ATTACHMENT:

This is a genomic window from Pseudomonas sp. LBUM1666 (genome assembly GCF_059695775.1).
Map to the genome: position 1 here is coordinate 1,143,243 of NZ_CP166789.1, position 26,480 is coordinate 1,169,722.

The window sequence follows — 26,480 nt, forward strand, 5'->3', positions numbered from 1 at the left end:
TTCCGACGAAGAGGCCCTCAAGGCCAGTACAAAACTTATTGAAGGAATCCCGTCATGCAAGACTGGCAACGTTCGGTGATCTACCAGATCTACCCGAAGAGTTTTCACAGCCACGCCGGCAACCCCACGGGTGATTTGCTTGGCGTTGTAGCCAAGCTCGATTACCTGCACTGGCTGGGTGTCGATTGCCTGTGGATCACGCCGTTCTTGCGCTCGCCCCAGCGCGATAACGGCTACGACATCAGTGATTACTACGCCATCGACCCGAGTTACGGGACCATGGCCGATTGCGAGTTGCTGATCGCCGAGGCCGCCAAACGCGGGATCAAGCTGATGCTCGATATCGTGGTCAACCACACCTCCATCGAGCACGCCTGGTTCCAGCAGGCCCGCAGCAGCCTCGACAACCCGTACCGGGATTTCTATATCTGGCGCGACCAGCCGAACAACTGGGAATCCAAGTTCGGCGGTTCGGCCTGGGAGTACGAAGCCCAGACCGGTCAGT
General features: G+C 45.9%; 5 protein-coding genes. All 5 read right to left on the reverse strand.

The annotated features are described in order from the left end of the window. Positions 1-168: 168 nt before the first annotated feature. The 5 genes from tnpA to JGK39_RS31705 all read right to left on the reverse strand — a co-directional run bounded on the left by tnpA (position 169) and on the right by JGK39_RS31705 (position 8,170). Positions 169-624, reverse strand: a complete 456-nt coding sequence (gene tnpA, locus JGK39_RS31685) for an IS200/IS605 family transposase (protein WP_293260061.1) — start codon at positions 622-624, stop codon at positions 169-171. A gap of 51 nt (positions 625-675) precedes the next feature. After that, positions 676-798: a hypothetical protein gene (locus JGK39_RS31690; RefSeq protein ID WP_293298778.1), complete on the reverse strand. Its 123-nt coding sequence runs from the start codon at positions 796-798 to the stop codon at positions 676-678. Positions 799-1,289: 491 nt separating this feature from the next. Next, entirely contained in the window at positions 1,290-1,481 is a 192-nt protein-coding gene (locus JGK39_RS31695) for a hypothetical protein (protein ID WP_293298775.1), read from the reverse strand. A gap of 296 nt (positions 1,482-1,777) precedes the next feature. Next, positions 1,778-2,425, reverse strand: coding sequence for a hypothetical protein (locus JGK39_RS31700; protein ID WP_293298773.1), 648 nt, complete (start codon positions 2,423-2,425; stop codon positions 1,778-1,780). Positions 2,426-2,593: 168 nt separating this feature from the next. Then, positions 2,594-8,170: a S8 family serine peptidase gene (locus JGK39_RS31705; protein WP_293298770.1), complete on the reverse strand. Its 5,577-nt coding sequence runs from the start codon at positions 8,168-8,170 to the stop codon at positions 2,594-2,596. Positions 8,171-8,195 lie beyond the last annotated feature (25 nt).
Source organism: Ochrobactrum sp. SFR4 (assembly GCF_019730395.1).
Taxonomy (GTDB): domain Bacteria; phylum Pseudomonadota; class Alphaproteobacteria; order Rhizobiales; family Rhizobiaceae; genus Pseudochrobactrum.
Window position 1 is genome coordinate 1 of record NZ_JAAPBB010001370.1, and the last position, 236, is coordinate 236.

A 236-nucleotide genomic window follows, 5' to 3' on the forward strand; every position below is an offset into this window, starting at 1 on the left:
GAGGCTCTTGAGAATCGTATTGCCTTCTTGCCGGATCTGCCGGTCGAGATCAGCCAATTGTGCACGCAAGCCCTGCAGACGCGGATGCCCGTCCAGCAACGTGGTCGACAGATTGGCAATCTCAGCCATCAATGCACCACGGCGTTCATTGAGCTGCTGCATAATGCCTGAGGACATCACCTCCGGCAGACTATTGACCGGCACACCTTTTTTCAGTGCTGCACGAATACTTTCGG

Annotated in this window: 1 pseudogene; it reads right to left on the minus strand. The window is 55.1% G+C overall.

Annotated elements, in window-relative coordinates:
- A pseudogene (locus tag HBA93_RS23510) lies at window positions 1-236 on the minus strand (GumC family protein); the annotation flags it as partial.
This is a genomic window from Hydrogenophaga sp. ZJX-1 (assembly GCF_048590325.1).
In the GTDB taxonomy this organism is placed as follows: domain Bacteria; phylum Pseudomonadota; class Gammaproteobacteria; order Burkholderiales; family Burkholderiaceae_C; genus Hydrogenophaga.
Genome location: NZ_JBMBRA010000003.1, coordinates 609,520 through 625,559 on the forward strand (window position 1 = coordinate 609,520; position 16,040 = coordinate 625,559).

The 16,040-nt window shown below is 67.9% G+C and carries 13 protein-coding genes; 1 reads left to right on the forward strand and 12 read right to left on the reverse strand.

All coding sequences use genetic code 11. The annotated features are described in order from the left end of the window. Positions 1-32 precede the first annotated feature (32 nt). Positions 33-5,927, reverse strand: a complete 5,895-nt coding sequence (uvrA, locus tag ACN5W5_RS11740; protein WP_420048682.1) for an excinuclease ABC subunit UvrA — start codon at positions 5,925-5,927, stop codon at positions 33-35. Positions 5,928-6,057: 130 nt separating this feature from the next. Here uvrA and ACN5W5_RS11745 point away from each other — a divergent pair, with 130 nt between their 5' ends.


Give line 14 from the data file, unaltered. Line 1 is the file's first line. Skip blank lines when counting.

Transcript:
- A pseudogene (locus tag HBA93_RS23510) lies at window positions 1-236 on the minus strand (GumC family protein); the annotation flags it as partial.